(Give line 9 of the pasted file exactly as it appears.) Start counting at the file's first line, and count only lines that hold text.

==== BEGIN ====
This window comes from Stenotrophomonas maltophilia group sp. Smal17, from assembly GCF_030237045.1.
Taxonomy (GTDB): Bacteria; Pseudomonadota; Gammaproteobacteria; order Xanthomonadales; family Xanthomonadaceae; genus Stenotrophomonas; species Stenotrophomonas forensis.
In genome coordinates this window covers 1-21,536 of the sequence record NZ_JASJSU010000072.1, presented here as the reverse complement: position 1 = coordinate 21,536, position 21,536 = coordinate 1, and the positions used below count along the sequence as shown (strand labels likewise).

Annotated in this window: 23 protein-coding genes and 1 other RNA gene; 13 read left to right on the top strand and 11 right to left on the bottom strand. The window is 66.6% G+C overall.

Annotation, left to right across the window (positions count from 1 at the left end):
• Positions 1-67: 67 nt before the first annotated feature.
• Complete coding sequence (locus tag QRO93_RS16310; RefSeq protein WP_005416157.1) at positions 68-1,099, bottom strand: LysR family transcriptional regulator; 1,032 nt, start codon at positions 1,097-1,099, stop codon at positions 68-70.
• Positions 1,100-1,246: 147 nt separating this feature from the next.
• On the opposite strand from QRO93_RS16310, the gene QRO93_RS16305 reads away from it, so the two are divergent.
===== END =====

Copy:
• On the opposite strand from QRO93_RS16310, the gene QRO93_RS16305 reads away from it, so the two are divergent.